A lot has been written about Uber’s latest financing round (mostly, about the reported of $50bn+ valuation), in the context of the current ‘herd’ of unicorns (apparently, 10 new horns sprouted in the last month).

Indeed, @MarkTluszcz @MangroveVC posted “Uber: $400 million in revenues in 2014, new funding round at $50 billion. Hum, let me see….insanity is the first word that comes to mind”, leading one entrepreneur to ask: “If $50bn is correct then what kind of growth rate would it need at a reasonable discount rate?”

It’s a rational question, and one us investment banker types (and growth investors too) like to answer when analysing valuations in the lack of complete data.

The short of it: you may not need to be insane, but you certainly have to believe (and the doubters would say ‘imagine’):

  • First that Uber hits its 2015 target net revenue of $2bn (that’s 5x growth this year, vs. 4x growth last year, according to the WSJ) and continues to grow c. 50% CAGR for the next 3-5 years
  • And second that overall tech valuations (which are at an all time high) maintain their current bouncy.

Here’s the basic methodology and assumptions:

  • Let’s assume that Uber’s economics are roughly that of a SaaS company, from net revenue down. This is very much in-line with the growth equity investment approach for e-commerce and AdTech (‘these are software companies below gross profit’). We are assuming that the $400m reported is net revenue to Uber, equivalent to Gross Profit for an e-commerce company or Revenue less TAC for an AdTech company.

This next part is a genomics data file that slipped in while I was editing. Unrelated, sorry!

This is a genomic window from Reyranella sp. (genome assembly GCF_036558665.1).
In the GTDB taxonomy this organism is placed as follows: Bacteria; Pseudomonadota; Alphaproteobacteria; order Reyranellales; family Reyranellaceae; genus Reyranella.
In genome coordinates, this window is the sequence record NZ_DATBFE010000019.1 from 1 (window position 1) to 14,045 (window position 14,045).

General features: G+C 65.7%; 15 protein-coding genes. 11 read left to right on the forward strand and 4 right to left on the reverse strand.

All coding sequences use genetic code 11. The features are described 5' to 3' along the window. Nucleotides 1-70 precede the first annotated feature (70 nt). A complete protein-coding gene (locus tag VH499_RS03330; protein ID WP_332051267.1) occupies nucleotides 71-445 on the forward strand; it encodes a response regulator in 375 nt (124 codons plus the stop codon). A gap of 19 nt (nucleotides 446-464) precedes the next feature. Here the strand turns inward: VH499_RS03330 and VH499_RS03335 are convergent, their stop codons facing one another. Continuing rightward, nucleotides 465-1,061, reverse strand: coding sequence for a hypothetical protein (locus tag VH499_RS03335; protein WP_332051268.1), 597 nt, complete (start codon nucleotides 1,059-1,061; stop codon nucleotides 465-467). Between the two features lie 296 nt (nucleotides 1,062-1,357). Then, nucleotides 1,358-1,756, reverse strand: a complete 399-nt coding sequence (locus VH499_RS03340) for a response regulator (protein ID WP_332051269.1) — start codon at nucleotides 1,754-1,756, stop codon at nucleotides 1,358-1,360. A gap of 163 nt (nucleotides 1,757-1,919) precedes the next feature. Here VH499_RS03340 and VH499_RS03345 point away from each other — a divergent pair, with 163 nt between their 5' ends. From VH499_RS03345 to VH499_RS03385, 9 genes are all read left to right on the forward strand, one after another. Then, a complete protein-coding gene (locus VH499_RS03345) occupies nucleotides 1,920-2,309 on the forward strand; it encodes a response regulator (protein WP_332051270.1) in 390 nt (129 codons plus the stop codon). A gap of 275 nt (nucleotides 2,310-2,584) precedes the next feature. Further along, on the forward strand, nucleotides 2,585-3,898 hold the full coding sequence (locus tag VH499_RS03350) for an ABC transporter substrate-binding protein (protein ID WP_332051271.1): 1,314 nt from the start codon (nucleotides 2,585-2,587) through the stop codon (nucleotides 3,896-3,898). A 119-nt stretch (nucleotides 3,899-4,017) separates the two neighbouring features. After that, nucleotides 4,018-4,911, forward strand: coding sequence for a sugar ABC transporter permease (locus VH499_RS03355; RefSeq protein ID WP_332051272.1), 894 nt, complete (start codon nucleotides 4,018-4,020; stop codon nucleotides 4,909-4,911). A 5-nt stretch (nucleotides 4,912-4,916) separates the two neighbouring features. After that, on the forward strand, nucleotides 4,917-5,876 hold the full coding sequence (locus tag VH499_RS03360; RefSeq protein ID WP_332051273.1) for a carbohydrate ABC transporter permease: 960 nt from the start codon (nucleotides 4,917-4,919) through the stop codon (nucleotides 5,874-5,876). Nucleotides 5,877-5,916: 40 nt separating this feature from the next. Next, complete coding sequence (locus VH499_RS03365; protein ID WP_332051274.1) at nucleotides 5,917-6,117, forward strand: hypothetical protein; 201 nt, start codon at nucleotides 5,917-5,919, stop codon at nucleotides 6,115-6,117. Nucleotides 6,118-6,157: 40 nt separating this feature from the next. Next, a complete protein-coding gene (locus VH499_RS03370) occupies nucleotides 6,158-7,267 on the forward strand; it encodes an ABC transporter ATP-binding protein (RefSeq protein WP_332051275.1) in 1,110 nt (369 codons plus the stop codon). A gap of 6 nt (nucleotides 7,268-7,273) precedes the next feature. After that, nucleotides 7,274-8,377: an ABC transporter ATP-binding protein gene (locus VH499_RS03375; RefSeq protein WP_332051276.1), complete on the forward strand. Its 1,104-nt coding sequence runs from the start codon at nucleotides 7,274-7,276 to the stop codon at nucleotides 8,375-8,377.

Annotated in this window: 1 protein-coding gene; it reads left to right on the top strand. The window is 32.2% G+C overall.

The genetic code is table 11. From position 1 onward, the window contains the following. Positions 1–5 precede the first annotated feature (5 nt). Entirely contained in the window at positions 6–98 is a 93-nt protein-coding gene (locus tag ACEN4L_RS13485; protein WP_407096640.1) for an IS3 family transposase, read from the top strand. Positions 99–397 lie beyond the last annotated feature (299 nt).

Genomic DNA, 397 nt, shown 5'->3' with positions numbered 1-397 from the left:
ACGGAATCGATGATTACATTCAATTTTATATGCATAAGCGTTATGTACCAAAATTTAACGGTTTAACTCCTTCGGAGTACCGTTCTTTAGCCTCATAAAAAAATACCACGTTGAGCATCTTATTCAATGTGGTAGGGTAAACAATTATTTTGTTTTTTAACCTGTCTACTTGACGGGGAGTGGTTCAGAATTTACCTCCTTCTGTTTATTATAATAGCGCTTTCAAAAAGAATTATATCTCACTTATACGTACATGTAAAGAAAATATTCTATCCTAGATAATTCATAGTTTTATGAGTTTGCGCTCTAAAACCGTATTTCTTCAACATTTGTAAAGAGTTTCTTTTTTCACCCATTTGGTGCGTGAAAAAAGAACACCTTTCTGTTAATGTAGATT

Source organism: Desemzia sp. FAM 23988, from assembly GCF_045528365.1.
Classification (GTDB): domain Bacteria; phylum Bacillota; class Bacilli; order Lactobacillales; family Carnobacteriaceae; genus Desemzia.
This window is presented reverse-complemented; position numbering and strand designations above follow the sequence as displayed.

• Looking at the Bessemer SaaS / Cloud comps (see: LINK) we see that large, fast growth SaaS companies are trading at c. 10-15x current year revenue (e.g. LinkedIn – with a $34.2bn market cap, 36% growth – is trading at 10.7x 2015E Revenue, Workday – $18.0bn market cap, 46% growth – 14.5x and ServiceNow – $12.5bn market cap, 46% growth – 12.4x).
  • Let’s assume a c. 20% cost of capital / target return on equity for the new investors (which we can sensitise up and down to get a feel of the range).
  • One of the key assumptions (as you will see below) is the starting point for Uber’s net revenue growth, i.e. $400m in 2014 or $2bn in 2015. Now, this is certainly an area where people make take divergent views. Us investment banker types are trained to disbelieve in mythical models with accelerating growth, but then again we are talking about the uber-‘corn here.

Then the math looks something like:

(My Excel sheet is here: LINK – if you want to play around with it or run sensitivities)

So the first big bet here is, will Uber hit $2bn net revenue this year?

If it does, then it still has a lot of work to do (40-50% CAGR to justify its current valuation), but there is a rational basis for the current valuation. Let’s also bear in mind that that tech valuations are at an all-time peak, so 10-15x revenue could easily fall to 5-10x revenue in 3-5 years’ time. If valuations do fall back (which is quite likely in our view), then $50bn will look like a very expensive in-price even if Uber hits $2bn this year and then 50% CAGR for the next few years…

And if it doesn’t, well then we could hear a loud popping sound and see a few unicorns falling around us (or maybe we should say ‘the wheels falling off the Uber-bus…’).

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